Armando Gámez Padrón (Ciudad de México): Trump prensa stunman, ilustración digital.
Everyone is a cartoonist and furthermore, a rebel. Together, they are a gang that shakes the establishment using irony. They come from all sides: from south and north of the Rio Bravo. Their cartoons reflect the revenge of the line, inciting laughter. The brevity of their strokes stimulate thought. They document the official history and shred political trends. Some remain trapped in tradition and others adapt to current technologies. Humor forms and transforms them. There used to be a ton of them, but each year there are less and less. In 1995, in the United States alone, there were more than 200 cartoonists collaborating in major newspapers,and today scarcely 40 have survived in the industry. Few continue as salaried employees, the majority have fallen into the ambiguous world of freelancing. The number of artists and political cartoons is diminishing at a time when their existence is more important than ever. Cultural homogenization, digitalization and censorship have contributed to the crisis that political cartoons are in, and as a profession, it is headed towards the path of extinction. However, memes seem to be the major threat to political cartoons. The wit and quick joke of the meme has replaced the complexity that characterizes humor, satire, and irony. In today’s world, Kermit the Frog and vulgar memes have become the prevailing pedagogical model. But it wasn’t always this way.
In the year 79 in Pompeii, long before our time, an artist exaggerated the shape of a politician until he had deformed him into a “caricare”, it was an exaggeration. From this “caricare” comes the caricature/cartoon. Centuries after, Leonardo da Vinci also contributed with his drawings to the hilarious history of the cartoon by tracing grotesque drawings that exaggerated the protuberances from the faces of his models. It is known that in the XVII century, English Puritans used drawings as a way to provide moral guidance against sinners. In Spain, before directing his irony towards others, Goya used the same grotesque exaggerations against himself. Does humor not start with oneself? And it is perhaps in Los Caprichos of the Andalusian master where one can find the most acidic register of the human condition. In the United States, the intellectual and political Benjamin Franklin also put his pen to paper and drew a snake cut into pieces that incited the unity of the colonies: “Join or Die.” But it wasn’t until after the French Revolution that the political cartoon took off. Of course, that doesn’t mean that before the French Revolution politicians were devotees of absolutism.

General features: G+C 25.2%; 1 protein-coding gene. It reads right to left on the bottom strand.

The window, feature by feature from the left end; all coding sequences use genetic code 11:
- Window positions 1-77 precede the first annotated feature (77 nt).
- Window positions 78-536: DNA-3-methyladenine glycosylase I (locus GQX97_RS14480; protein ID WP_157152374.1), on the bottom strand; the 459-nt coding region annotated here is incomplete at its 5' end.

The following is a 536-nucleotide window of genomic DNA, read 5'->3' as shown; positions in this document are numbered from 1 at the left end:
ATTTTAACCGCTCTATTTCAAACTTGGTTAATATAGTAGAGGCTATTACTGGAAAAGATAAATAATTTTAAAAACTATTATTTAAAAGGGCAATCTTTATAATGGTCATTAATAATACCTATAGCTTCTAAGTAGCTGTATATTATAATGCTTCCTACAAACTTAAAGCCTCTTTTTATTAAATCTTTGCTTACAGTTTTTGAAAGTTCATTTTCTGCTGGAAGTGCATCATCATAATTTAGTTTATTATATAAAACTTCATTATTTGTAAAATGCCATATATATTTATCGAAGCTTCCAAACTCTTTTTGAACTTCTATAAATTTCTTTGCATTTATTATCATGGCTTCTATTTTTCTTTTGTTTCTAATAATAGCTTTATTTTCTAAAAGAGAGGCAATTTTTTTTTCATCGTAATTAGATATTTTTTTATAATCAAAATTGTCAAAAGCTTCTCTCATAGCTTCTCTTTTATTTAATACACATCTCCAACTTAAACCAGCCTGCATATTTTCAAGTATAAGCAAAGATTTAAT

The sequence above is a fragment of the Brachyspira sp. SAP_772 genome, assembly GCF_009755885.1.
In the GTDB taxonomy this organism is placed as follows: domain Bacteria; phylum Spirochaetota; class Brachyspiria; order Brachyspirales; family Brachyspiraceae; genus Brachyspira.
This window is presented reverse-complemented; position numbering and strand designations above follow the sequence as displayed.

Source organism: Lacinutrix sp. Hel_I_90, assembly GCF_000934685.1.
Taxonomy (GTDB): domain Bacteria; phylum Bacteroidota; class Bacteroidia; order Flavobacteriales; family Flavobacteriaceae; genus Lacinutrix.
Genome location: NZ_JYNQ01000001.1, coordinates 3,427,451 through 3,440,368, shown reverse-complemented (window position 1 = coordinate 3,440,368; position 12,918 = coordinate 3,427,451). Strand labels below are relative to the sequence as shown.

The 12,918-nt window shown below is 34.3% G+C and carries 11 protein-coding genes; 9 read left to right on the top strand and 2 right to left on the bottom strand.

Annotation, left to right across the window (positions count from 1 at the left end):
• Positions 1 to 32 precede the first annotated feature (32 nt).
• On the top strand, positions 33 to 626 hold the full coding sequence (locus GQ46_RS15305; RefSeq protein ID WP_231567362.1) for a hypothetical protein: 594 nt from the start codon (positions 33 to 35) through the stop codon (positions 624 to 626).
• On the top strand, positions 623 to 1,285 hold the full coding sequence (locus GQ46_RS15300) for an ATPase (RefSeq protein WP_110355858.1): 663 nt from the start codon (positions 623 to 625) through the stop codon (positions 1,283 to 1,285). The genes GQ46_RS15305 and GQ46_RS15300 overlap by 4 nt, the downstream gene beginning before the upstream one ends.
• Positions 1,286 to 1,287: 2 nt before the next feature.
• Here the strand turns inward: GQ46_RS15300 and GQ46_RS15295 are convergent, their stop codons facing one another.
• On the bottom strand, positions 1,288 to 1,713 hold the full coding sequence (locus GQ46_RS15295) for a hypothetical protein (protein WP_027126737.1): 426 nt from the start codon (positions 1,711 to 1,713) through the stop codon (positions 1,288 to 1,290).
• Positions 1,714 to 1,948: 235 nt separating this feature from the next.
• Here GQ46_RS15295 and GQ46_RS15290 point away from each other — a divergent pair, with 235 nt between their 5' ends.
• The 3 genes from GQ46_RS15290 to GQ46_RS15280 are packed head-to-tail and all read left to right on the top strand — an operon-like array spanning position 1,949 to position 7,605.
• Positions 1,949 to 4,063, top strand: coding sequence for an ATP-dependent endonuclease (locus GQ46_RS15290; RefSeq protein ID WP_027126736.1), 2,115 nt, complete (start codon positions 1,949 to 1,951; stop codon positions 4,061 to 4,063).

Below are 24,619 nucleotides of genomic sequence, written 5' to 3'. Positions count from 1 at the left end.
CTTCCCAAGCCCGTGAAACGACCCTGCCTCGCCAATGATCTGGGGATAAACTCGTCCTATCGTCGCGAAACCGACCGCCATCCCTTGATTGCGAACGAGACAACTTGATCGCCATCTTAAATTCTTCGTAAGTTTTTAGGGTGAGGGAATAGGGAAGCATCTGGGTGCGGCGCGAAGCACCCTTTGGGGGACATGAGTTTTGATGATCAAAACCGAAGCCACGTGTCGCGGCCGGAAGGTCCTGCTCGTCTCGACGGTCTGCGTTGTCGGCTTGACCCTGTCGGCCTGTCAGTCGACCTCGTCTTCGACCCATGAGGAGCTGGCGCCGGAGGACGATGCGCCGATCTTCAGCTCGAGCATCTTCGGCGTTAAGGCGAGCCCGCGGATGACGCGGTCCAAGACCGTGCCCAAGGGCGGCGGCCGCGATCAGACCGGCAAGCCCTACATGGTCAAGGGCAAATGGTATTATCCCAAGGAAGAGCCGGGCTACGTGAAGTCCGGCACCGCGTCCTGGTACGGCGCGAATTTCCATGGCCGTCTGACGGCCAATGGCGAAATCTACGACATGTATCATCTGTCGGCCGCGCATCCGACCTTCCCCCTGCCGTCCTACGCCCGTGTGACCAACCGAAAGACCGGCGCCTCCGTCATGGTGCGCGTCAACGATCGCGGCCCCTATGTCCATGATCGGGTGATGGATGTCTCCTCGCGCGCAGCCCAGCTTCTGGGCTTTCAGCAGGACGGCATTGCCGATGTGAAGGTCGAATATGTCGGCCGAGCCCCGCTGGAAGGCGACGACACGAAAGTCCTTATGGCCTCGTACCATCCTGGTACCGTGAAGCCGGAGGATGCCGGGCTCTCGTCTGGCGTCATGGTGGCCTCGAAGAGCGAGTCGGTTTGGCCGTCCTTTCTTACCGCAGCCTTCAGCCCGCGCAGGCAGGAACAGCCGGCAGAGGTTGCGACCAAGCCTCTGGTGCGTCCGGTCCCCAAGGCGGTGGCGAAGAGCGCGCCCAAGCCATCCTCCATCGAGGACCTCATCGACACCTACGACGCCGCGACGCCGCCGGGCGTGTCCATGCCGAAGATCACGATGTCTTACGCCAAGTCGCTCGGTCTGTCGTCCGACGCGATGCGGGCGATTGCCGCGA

In Mexico, José Guadalupe Posada created more than 15,000 pieces including etchings, lithography, and drawings. His work circulated in magazines, newspapers, and pamphlets. Posada scorned politicians, lovers, demons, and cartoonish experiences of local life. And Rius has more than 100 books rousing more than just a few youths in critique and reading alike. Little by little, the strokes of these cartoon pioneers came together to taunt the rich and powerful. Their drawings were published in newspapers and the irony became the Achilles tendon of many politicians.
Cynthia Sousa y Samuel Machado (Miami): I Got This, digital.
In reality, Trump has insisted on turning himself into a parody. He doesn’t require a cartoonist to amplify his physical traits in order to turn him into a caricature. Just calling Trump a caricature is an oxymoron. Word by word, lie by lie, whim by whim, Trump has the target of criticism by cartoon artists, and the butt of the jokes of comedians. The President of the United States represents the educational and cultural failure of a nation. With the electoral election in November, the “democratic” electorates shot themselves in the foot. The electoral corporate system is convalescing. The political circus leads to the a rethinking of the real-world system in order to reinvent it. And it is here where many cartoonists have begun to make firewood from the fallen tree. With the harsh mark of their pencils, pens, and pixels, they are contributing to the political resistance. They have unmasked fascism, the repugnance of homophobia, racism, and the inhumanity of xenophobia. The administration’s incessant stupidity allows the artists to stay on their toes.